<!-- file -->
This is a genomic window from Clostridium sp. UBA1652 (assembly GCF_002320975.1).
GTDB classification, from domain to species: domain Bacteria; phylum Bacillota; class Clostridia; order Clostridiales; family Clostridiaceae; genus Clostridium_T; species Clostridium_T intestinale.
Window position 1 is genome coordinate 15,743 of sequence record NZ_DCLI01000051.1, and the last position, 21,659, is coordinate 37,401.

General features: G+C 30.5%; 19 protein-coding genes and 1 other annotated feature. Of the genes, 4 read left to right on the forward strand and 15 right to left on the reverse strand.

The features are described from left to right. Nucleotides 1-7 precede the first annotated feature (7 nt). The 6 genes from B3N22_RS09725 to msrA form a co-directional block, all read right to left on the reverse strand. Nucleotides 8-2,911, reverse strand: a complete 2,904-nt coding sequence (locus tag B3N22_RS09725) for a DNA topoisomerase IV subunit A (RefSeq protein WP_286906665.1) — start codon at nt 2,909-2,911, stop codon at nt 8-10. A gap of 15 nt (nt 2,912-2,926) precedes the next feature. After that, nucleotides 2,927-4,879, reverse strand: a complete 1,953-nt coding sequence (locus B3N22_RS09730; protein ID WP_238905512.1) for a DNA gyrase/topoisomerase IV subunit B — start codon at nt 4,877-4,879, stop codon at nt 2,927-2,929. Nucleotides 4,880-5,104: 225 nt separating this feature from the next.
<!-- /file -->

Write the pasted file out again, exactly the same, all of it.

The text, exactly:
This is a genomic window from Clostridium sp. UBA1652 (assembly GCF_002320975.1).
GTDB classification, from domain to species: domain Bacteria; phylum Bacillota; class Clostridia; order Clostridiales; family Clostridiaceae; genus Clostridium_T; species Clostridium_T intestinale.
Window position 1 is genome coordinate 15,743 of sequence record NZ_DCLI01000051.1, and the last position, 21,659, is coordinate 37,401.

General features: G+C 30.5%; 19 protein-coding genes and 1 other annotated feature. Of the genes, 4 read left to right on the forward strand and 15 right to left on the reverse strand.

The features are described from left to right. Nucleotides 1-7 precede the first annotated feature (7 nt). The 6 genes from B3N22_RS09725 to msrA form a co-directional block, all read right to left on the reverse strand. Nucleotides 8-2,911, reverse strand: a complete 2,904-nt coding sequence (locus tag B3N22_RS09725) for a DNA topoisomerase IV subunit A (RefSeq protein WP_286906665.1) — start codon at nt 2,909-2,911, stop codon at nt 8-10. A gap of 15 nt (nt 2,912-2,926) precedes the next feature. After that, nucleotides 2,927-4,879, reverse strand: a complete 1,953-nt coding sequence (locus B3N22_RS09730; protein ID WP_238905512.1) for a DNA gyrase/topoisomerase IV subunit B — start codon at nt 4,877-4,879, stop codon at nt 2,927-2,929. Nucleotides 4,880-5,104: 225 nt separating this feature from the next.